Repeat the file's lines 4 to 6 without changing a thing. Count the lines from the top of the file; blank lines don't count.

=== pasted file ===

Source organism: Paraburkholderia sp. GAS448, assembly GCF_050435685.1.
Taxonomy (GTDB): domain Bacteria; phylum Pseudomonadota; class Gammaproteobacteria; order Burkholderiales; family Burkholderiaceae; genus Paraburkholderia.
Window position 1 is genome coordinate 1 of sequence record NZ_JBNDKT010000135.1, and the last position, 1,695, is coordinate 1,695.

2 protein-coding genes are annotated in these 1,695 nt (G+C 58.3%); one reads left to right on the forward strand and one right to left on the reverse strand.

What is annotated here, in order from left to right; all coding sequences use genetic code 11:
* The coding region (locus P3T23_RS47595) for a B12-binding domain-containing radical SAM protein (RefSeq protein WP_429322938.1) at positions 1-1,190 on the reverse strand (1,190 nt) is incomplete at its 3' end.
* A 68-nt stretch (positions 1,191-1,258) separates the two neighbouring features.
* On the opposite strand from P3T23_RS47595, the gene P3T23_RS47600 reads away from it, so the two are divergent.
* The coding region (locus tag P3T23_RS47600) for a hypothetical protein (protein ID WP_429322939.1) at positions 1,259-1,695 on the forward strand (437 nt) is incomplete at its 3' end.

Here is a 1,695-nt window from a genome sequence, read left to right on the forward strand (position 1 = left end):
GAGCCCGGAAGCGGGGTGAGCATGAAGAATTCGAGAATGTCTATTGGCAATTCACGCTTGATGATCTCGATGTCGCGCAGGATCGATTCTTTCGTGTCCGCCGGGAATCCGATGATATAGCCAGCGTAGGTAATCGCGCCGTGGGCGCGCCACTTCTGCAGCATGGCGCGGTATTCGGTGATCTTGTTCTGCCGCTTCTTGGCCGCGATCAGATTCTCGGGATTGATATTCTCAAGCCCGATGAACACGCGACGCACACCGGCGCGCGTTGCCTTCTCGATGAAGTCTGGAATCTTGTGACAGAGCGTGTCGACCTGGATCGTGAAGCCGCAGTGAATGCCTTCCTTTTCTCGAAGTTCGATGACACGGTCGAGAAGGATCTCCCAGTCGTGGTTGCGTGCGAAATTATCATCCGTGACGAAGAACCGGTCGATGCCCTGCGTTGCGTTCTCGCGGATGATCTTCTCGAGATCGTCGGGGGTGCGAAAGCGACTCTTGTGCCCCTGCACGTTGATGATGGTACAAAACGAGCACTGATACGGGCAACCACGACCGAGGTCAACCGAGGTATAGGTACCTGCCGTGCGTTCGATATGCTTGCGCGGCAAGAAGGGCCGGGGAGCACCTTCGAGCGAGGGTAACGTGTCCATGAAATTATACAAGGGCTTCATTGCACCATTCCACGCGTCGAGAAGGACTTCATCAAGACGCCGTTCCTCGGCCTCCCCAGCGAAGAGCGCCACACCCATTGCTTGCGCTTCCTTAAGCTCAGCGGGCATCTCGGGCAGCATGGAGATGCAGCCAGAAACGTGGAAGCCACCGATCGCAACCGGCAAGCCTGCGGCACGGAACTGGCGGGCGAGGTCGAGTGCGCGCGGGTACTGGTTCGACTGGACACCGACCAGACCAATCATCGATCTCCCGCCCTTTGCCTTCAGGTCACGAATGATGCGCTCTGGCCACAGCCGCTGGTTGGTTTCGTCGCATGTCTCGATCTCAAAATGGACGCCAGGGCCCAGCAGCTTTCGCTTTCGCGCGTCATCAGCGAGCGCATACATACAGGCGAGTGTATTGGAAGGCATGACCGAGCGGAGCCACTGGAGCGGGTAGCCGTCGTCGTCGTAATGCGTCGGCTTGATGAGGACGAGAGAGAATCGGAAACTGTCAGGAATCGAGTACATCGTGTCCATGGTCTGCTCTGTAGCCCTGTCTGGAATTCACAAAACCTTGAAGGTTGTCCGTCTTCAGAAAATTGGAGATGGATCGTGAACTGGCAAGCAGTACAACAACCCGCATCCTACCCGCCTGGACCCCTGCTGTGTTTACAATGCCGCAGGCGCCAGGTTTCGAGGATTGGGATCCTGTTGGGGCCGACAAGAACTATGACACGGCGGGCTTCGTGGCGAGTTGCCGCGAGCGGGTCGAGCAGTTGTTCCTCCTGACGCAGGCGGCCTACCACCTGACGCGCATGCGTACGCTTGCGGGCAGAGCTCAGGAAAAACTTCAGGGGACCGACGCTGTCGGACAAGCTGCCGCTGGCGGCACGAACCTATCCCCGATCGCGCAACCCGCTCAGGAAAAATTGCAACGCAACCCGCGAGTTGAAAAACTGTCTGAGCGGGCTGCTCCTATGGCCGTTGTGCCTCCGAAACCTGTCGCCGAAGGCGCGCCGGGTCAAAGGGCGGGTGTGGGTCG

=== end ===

2 protein-coding genes are annotated in these 1,695 nt (G+C 58.3%); one reads left to right on the forward strand and one right to left on the reverse strand.

What is annotated here, in order from left to right; all coding sequences use genetic code 11:
* The coding region (locus P3T23_RS47595) for a B12-binding domain-containing radical SAM protein (RefSeq protein WP_429322938.1) at positions 1-1,190 on the reverse strand (1,190 nt) is incomplete at its 3' end.